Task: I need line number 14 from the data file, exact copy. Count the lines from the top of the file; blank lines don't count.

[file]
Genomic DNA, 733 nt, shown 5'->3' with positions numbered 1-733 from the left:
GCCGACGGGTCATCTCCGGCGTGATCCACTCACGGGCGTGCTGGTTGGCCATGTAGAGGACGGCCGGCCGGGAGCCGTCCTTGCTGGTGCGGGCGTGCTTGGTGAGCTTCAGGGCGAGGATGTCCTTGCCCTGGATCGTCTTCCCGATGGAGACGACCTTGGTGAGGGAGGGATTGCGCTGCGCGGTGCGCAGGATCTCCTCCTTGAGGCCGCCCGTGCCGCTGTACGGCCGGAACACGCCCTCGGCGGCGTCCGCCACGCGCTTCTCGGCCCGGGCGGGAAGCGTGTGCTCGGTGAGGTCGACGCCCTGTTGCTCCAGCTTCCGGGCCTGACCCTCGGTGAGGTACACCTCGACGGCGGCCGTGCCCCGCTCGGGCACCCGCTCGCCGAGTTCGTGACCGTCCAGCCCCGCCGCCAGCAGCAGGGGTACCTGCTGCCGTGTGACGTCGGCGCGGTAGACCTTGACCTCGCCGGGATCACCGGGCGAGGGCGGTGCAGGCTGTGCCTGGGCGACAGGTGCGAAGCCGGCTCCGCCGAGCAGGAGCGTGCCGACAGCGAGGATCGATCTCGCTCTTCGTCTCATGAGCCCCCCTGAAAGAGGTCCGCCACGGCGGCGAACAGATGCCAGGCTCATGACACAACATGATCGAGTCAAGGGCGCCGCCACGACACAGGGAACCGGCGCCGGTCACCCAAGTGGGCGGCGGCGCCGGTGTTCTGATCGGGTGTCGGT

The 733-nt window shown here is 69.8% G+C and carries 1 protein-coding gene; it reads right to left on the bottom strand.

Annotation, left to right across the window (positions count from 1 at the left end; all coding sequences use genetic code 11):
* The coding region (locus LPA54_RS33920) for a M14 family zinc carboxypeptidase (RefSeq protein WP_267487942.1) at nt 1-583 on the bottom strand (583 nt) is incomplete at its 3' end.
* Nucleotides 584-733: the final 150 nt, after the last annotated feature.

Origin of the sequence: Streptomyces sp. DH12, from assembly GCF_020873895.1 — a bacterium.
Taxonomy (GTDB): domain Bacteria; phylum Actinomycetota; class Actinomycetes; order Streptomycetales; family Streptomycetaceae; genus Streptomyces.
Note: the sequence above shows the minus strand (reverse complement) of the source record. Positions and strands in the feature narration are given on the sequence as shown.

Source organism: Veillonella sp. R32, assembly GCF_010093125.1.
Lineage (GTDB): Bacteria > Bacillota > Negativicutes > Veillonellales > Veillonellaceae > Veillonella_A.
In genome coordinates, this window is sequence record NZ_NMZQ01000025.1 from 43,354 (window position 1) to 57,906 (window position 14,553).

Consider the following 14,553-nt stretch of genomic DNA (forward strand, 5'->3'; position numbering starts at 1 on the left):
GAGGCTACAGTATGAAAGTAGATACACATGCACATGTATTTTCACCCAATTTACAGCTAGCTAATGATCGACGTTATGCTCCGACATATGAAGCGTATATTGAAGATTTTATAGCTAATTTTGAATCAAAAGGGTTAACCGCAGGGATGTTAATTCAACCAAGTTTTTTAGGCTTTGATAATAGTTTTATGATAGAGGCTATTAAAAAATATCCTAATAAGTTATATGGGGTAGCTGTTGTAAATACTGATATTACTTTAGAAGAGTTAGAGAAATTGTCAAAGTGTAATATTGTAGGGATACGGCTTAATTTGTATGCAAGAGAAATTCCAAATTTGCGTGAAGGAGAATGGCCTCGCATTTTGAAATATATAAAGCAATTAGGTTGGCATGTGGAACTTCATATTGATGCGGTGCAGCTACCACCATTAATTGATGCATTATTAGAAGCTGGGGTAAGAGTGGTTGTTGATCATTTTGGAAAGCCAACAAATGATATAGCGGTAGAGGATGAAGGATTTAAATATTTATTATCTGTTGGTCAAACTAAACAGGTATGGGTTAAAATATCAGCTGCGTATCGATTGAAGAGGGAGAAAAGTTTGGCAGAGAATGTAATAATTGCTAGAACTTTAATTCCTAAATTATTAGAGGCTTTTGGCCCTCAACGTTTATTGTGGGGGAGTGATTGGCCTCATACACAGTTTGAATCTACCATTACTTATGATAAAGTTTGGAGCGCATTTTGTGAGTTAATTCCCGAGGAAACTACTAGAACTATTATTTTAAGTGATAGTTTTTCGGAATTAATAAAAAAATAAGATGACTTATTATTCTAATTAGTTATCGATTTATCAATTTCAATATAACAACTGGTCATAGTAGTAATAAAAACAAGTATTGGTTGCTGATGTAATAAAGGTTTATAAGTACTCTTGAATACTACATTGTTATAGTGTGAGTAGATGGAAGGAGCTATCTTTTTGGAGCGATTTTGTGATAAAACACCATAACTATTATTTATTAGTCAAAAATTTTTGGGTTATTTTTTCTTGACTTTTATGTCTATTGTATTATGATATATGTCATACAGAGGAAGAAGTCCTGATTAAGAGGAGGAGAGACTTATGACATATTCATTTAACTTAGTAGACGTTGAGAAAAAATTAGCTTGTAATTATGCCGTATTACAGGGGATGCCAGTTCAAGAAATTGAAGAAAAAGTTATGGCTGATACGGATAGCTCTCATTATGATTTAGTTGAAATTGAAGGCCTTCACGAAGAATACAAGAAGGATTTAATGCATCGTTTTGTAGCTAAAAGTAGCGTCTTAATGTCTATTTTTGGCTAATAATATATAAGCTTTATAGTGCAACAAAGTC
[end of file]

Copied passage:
GAGGCTACAGTATGAAAGTAGATACACATGCACATGTATTTTCACCCAATTTACAGCTAGCTAATGATCGACGTTATGCTCCGACATATGAAGCGTATATTGAAGATTTTATAGCTAATTTTGAATCAAAAGGGTTAACCGCAGGGATGTTAATTCAACCAAGTTTTTTAGGCTTTGATAATAGTTTTATGATAGAGGCTATTAAAAAATATCCTAATAAGTTATATGGGGTAGCTGTTGTAAATACTGATATTACTTTAGAAGAGTTAGAGAAATTGTCAAAGTGTAATATTGTAGGGATACGGCTTAATTTGTATGCAAGAGAAATTCCAAATTTGCGTGAAGGAGAATGGCCTCGCATTTTGAAATATATAAAGCAATTAGGTTGGCATGTGGAACTTCATATTGATGCGGTGCAGCTACCACCATTAATTGATGCATTATTAGAAGCTGGGGTAAGAGTGGTTGTTGATCATTTTGGAAAGCCAACAAATGATATAGCGGTAGAGGATGAAGGATTTAAATATTTATTATCTGTTGGTCAAACTAAACAGGTATGGGTTAAAATATCAGCTGCGTATCGATTGAAGAGGGAGAAAAGTTTGGCAGAGAATGTAATAATTGCTAGAACTTTAATTCCTAAATTATTAGAGGCTTTTGGCCCTCAACGTTTATTGTGGGGGAGTGATTGGCCTCATACACAGTTTGAATCTACCATTACTTATGATAAAGTTTGGAGCGCATTTTGTGAGTTAATTCCCGAGGAAACTACTAGAACTATTATTTTAAGTGATAGTTTTTCGGAATTAATAAAAAAATAAGATGACTTATTATTCTAATTAGTTATCGATTTATCAATTTCAATATAACAACTGGTCATAGTAGTAATAAAAACAAGTATTGGTTGCTGATGTAATAAAGGTTTATAAGTACTCTTGAATACTACATTGTTATAGTGTGAGTAGATGGAAGGAGCTATCTTTTTGGAGCGATTTTGTGATAAAACACCATAACTATTATTTATTAGTCAAAAATTTTTGGGTTATTTTTTCTTGACTTTTATGTCTATTGTATTATGATATATGTCATACAGAGGAAGAAGTCCTGATTAAGAGGAGGAGAGACTTATGACATATTCATTTAACTTAGTAGACGTTGAGAAAAAATTAGCTTGTAATTATGCCGTATTACAGGGGATGCCAGTTCAAGAAATTGAAGAAAAAGTTATGGCTGATACGGATAGCTCTCATTATGATTTAGTTGAAATTGAAGGCCTTCACGAAGAATACAAGAAGGATTTAATGCATCGTTTTGTAGCTAAAAGTAGCGTCTTAATGTCTATTTTTGGCTAATAATATATAAGCTTTATAGTGCAACAAAGTC